DARPA is investigating self-mutating vaccines to take down viruses

Viruses, by their very nature, are really tricky to deal with. We find a solution, they evolve, and suddenly our solution no longer works. Flu is a typical example of this, which is why the vaccine is refreshed each year at great expense.

DARPA is investigating self-mutating vaccines to take down viruses

But flu is among the least of our viral problems; Zika, Ebola and Dengue are far more of a risk.

How do you begin to deal with viruses that mutate quicker than we can provide vaccines or antivirals? DARPA, the US

Defense Advanced Research Projects Agency, thinks the solution may be playing the enemy at its own game, and making vaccines that reproduce and evolve faster than the viruses they target.hiv_infected_t_cell

The plan is to use therapeutic interfering particles (TIPs), which are thin sections of DNA within protein shells that will enter cells with viruses, and compete for the host cell. By design, the TIPs will produce a lot faster than the viruses they’re up against, reducing the effectiveness of the viruses by watering them down.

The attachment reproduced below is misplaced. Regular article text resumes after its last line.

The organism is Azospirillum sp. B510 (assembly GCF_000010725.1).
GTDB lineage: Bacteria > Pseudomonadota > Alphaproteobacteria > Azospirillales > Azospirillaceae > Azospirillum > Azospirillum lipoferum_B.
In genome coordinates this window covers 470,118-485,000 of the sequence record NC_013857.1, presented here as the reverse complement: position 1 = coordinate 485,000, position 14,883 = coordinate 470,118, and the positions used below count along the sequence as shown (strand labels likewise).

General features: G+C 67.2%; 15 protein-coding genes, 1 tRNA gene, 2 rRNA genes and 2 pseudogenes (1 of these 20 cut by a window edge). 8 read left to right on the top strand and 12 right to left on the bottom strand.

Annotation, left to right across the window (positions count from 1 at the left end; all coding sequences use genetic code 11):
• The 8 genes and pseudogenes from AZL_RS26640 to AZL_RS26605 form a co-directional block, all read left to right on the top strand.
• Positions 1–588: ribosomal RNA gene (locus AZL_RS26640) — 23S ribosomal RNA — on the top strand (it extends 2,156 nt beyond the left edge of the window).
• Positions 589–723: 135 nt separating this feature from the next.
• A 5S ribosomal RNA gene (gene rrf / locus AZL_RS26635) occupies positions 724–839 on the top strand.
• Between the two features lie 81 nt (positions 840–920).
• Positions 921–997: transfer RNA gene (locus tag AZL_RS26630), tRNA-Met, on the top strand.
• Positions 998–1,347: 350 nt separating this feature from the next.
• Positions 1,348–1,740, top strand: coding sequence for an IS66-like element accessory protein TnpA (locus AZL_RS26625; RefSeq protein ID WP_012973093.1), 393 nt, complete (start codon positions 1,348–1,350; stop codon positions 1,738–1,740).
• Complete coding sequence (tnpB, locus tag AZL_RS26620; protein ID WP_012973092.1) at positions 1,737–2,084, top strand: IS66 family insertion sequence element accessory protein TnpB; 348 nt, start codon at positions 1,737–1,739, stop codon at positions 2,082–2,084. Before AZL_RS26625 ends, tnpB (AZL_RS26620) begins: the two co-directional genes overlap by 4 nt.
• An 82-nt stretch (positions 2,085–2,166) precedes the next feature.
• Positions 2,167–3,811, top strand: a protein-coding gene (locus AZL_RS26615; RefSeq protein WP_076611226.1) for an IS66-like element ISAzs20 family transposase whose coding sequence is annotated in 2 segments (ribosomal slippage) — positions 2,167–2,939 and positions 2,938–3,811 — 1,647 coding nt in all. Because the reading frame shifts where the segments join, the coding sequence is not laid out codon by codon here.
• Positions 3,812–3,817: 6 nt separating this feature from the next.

You can think of these TIP-filled envelopes as tiny Trojan horses, but instead of containing warriors they contain pretenders that ultimately outnumber real disease-causing viruses and interfere with their ability to replicate,” explained Jim Gimlett, DARPA’s programme manager. Better still, they should also mutate and diversify over time as the viruses themselves do. “Once we develop a TIP that works for a given virus, we expect it to generate a steady stream of variants so there will always be a population of TIPs with the right genetic stuff to disrupt any new strains of that virus that may arise.”

However, if TIPs are themselves mimicking the mechanics of viruses, what’s to stop them making an individual poorly? DARPA claims this isn’t possible, because TIPs lack the genes to independently hijack a host cell’s genetic machinery.

We’re years away from this being a feasible solution in humans but early results are encouraging, with engineered TIPs reducing viral loads in cultured cells around 20-fold. The next step will be animal models, and it’s entirely possible the whole idea will fall down there, long before it even enters a first-in-man study.

If it doesn’t though, then the solution to previously terrifying viruses might nearly be within our grasp.

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Images: NIAID used under Creative Commons

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